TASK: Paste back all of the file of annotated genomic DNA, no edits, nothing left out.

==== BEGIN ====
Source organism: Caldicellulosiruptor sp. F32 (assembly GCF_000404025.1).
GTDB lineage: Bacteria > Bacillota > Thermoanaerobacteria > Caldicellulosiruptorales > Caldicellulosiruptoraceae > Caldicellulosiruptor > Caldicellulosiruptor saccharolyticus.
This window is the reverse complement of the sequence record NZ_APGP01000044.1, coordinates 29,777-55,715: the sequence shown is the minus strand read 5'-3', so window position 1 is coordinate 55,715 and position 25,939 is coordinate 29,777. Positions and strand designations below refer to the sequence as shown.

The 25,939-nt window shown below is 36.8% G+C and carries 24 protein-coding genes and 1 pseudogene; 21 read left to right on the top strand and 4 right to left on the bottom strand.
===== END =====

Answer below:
Source organism: Caldicellulosiruptor sp. F32 (assembly GCF_000404025.1).
GTDB lineage: Bacteria > Bacillota > Thermoanaerobacteria > Caldicellulosiruptorales > Caldicellulosiruptoraceae > Caldicellulosiruptor > Caldicellulosiruptor saccharolyticus.
This window is the reverse complement of the sequence record NZ_APGP01000044.1, coordinates 29,777-55,715: the sequence shown is the minus strand read 5'-3', so window position 1 is coordinate 55,715 and position 25,939 is coordinate 29,777. Positions and strand designations below refer to the sequence as shown.

The 25,939-nt window shown below is 36.8% G+C and carries 24 protein-coding genes and 1 pseudogene; 21 read left to right on the top strand and 4 right to left on the bottom strand.